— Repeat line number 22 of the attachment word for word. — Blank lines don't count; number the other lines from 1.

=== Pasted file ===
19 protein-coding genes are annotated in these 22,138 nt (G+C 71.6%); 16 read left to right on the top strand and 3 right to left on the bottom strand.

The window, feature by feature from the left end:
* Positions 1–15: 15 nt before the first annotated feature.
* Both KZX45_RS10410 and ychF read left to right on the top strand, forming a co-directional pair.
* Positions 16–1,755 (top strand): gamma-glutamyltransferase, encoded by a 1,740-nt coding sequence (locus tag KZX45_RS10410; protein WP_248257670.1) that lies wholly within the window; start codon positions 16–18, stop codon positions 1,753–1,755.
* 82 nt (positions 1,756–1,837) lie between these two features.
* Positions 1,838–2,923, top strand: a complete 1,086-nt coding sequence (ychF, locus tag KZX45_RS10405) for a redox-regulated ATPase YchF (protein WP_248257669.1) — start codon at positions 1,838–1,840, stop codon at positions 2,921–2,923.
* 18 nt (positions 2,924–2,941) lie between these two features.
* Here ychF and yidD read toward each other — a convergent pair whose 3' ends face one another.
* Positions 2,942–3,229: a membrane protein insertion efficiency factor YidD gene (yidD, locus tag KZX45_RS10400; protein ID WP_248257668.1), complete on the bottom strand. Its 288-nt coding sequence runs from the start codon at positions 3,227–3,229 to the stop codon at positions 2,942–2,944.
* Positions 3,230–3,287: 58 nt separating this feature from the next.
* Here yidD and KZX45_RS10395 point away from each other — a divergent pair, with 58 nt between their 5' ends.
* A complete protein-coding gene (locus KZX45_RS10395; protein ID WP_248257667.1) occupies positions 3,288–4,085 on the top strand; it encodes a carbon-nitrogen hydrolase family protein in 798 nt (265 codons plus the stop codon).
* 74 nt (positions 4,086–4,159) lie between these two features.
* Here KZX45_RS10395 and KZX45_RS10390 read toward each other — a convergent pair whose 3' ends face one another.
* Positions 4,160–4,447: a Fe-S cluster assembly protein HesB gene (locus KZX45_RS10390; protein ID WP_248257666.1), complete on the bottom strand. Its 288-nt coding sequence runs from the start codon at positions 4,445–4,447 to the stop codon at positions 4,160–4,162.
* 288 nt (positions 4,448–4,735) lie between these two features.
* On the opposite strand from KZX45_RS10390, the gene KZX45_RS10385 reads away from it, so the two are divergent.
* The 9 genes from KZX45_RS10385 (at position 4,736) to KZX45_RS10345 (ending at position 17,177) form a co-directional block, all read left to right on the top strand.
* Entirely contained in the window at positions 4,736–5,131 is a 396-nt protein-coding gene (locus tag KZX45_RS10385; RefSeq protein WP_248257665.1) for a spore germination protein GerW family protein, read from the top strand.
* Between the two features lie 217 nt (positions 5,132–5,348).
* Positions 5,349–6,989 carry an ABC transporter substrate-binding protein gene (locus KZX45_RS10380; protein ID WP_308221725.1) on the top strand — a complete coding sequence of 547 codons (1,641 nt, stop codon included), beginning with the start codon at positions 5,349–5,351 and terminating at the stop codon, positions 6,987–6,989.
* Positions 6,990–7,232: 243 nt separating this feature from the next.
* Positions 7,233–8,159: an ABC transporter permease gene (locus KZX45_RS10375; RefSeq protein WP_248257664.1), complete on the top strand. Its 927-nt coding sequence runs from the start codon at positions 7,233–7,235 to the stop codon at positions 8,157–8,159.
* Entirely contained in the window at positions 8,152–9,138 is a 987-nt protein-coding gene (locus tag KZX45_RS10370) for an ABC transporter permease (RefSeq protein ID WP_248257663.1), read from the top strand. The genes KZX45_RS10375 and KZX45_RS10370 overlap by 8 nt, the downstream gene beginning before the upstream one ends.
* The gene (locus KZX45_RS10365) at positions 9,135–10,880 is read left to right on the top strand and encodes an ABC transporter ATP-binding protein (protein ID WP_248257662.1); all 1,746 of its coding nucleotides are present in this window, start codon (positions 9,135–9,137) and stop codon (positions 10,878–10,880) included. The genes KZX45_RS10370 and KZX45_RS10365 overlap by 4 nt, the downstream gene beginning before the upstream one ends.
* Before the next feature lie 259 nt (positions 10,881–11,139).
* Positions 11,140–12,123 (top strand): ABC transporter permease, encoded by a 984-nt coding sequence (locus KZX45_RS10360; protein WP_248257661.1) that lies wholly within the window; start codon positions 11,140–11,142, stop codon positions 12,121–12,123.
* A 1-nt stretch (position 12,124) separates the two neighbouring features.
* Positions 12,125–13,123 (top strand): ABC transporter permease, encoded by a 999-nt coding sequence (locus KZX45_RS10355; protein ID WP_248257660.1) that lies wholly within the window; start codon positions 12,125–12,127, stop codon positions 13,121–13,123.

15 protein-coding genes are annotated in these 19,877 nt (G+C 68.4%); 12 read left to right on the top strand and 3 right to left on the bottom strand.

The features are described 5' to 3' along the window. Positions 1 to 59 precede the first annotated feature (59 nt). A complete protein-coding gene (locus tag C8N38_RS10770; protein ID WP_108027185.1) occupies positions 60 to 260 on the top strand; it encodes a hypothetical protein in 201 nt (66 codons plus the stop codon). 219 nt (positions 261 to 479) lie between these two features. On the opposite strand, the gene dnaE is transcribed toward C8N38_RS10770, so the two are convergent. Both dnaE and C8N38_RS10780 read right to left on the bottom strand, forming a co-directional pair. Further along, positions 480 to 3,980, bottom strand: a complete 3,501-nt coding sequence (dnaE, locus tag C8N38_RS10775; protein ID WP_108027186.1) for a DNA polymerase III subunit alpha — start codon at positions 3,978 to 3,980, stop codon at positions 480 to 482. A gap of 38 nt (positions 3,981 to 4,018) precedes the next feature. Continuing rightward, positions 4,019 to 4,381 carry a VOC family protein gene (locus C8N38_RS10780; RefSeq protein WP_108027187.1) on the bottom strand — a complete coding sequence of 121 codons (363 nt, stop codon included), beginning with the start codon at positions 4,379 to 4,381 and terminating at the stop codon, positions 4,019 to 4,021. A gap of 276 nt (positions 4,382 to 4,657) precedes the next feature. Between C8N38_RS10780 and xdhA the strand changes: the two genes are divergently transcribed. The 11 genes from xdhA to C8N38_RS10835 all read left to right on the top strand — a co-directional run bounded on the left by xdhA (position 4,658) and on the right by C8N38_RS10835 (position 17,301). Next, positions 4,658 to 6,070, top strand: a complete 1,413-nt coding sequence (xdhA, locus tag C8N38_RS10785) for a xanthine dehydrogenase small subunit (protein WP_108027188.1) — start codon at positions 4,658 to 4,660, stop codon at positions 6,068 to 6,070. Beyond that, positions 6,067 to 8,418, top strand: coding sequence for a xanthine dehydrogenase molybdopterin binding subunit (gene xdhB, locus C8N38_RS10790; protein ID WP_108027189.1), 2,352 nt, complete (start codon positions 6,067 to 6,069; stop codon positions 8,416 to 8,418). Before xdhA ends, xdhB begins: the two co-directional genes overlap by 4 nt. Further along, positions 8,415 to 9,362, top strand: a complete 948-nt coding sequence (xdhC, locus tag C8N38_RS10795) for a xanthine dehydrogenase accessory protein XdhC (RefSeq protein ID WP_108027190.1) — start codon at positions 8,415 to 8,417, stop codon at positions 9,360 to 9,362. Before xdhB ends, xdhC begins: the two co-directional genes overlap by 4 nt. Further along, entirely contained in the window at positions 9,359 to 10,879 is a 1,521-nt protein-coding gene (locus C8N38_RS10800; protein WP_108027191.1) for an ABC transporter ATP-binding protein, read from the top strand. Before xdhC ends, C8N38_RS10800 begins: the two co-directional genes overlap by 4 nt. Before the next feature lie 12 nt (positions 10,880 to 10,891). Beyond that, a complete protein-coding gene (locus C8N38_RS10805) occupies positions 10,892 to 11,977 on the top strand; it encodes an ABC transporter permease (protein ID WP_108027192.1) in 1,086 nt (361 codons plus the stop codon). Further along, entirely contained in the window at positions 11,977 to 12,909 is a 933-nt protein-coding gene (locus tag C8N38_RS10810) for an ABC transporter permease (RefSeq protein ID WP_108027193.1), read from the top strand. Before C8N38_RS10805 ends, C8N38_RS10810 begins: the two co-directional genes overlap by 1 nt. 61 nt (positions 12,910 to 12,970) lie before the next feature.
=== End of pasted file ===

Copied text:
* Positions 5,349–6,989 carry an ABC transporter substrate-binding protein gene (locus KZX45_RS10380; protein ID WP_308221725.1) on the top strand — a complete coding sequence of 547 codons (1,641 nt, stop codon included), beginning with the start codon at positions 5,349–5,351 and terminating at the stop codon, positions 6,987–6,989.